Highland signs up for #notafavour campaign
Issued by NHS Highland
NHS Highland has signed up to ASH Scotland’s campaign to tackle adults buying tobacco or cigarettes for young people.
The health board’s improvement team and Highland Council trading standards team have been working in conjunction with ASH Scotland, the charity taking action to reduce harm caused by tobacco, to support their #notafavour initiative.
And a series of videos have been produced to target the campaign to local areas in Highland via social media.
NHS Highland’s health improvement specialist Eve MacLeod said: “We enlisted the help of our colleagues at Inverness College UHI to recruit some students to write and star in the mini-films.
“The context was informed by a personal account of a young person who is a volunteer test purchaser with the trading standards team. ASH Scotland will be promoting the videos for us over the next few weeks on their Facebook and Instagram.”
Inverness College UHI wellbeing wellbeing officer Claire Killburn-Young said: “It was a fantastic campaign for students to be involved in. The students were amazing and they really relished the opportunity and acted with creativity and professionalism.
“Inverness College UHI is also a member of ASH Scotland’s Charter for a Tobacco-free Generation so it’s an issue we are really passionate about. We hope these videos have the desired effect and discourage adults form purchasing tobacco for young people.”
Mrs MacLeod continued: “We hope that the videos will encourage adults to think twice about buying tobacco or cigarettes for young people, because that is not doing young people a favour.
“We hope that by discouraging adults from purchasing tobacco products on behalf of young people, we can reduce the amount of young people exposed to harm from cigarettes and tobacco.”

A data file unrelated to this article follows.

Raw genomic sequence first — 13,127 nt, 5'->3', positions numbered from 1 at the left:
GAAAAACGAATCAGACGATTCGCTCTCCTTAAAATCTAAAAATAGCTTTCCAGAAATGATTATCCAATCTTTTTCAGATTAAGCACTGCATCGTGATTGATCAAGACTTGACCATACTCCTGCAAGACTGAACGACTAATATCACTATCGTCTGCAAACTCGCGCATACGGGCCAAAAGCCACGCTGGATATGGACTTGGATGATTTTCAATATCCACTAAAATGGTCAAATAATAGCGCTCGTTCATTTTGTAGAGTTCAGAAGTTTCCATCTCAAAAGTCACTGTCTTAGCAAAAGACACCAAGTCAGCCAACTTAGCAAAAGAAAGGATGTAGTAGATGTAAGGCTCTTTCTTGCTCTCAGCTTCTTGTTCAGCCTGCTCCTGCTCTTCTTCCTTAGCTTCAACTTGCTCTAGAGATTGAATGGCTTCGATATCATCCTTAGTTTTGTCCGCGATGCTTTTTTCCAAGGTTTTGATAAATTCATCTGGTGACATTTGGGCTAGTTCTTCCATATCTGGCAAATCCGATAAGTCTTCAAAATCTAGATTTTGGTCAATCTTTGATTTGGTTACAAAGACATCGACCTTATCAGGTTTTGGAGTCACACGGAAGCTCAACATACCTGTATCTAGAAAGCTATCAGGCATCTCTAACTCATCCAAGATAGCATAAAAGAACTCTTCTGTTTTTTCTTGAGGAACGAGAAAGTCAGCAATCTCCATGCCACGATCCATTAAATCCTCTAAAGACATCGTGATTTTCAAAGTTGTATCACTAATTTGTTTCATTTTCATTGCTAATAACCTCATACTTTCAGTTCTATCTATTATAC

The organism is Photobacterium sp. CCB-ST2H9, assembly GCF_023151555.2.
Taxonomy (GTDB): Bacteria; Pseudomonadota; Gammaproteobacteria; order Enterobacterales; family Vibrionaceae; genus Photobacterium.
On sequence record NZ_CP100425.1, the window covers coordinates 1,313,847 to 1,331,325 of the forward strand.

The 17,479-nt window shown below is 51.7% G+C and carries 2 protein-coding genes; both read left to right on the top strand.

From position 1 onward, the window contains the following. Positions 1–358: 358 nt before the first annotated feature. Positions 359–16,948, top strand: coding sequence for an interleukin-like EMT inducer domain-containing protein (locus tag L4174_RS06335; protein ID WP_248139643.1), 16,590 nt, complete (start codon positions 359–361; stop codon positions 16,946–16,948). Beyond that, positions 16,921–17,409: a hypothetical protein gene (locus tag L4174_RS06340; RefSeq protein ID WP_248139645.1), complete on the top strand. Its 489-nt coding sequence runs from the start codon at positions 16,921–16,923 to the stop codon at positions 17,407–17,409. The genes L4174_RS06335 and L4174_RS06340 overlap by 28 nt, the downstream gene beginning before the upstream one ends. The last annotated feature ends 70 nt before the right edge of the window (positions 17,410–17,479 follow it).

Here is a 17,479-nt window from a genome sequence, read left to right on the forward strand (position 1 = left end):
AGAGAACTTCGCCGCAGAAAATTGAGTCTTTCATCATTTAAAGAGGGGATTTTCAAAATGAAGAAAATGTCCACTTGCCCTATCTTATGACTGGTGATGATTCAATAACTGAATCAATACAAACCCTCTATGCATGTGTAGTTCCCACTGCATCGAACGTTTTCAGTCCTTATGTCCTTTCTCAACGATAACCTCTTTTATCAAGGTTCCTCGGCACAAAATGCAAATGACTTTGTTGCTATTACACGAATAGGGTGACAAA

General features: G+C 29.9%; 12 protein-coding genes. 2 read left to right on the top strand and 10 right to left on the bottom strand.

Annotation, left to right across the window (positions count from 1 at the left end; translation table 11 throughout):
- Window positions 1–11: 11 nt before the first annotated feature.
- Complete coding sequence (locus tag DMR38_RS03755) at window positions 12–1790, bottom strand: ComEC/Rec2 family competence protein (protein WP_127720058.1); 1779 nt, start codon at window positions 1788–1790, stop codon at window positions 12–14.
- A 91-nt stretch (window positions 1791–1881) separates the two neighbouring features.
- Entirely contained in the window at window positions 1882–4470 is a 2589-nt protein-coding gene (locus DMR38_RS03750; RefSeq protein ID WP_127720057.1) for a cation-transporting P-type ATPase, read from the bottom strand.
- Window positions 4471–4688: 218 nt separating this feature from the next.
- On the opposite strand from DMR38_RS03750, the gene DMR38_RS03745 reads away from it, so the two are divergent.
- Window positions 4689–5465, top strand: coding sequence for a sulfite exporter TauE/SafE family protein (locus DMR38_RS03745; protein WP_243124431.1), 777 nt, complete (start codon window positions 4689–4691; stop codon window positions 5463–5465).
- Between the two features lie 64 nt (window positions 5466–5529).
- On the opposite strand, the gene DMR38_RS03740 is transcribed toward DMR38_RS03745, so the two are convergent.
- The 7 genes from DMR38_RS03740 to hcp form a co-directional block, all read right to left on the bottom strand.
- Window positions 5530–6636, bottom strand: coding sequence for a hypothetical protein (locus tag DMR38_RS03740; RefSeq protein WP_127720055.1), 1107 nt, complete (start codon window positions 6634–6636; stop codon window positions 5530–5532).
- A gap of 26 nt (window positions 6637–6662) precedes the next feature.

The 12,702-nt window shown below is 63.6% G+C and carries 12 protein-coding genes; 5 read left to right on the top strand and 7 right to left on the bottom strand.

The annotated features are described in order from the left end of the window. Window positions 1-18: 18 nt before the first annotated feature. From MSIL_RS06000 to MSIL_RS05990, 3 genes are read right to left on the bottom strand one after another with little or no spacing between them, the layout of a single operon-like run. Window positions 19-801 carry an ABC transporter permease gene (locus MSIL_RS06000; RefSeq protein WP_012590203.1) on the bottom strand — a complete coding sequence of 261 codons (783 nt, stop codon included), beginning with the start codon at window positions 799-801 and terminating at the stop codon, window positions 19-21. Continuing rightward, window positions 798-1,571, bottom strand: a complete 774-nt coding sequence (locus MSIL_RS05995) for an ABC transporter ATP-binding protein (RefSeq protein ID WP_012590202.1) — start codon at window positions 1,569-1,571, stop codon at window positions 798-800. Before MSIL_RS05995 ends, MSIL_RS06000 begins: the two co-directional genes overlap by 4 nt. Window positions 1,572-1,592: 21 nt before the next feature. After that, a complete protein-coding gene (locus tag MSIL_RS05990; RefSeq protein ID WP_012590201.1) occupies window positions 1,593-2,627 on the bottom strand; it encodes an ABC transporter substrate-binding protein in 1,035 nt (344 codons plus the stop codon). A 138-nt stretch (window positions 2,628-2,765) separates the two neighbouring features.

ASH Scotland chief executive Sheila Duffy said: “Most smokers started as children and most smokers say they want to stop. The #notafavour campaign is about how buying tobacco for young people helps them into addiction, ill health and money worries.
“I’m delighted to see everyone in Highland working so hard to promote the #notafavour campaign. It’s great to see the videos on social media from the young people at Inverness College, who are letting everyone know that buying tobacco from under-18s is not doing them a favour.”
David MacKenzie, Highland Council Trading Standards Manager, said: “We are delighted to help the young people of the Highlands by supporting the #notafavour campaign.
“Most people here wouldn’t dream of buying tobacco for kids, but for those who do we want to challenge the attitudes and assumptions behind this behaviour – you are most certainly not doing them any favours. What you are doing is illegal and could land you with an on the spot fine of £200.”
Anyone who wishes to report activity of this nature can do so through www.highland.gov.uk/agerestrictedsales and full campaign information about #notafavour can be found at www.notafavour.scot .
Highland were also successful in being provided with numerous pavement stickers from ASH Scotland that will be placed around the Inverness area with the #notafavour campaign message.
NHS Highland, Highland Council and Inverness College UHI are all members of ASH Scotland’s Charter for a Tobacco-free Generation, an initiative to help reduce the harm caused by smoking and deliver a tobacco-free generation by 2034. Find out more about this at www.ashscotland.org.uk/charter .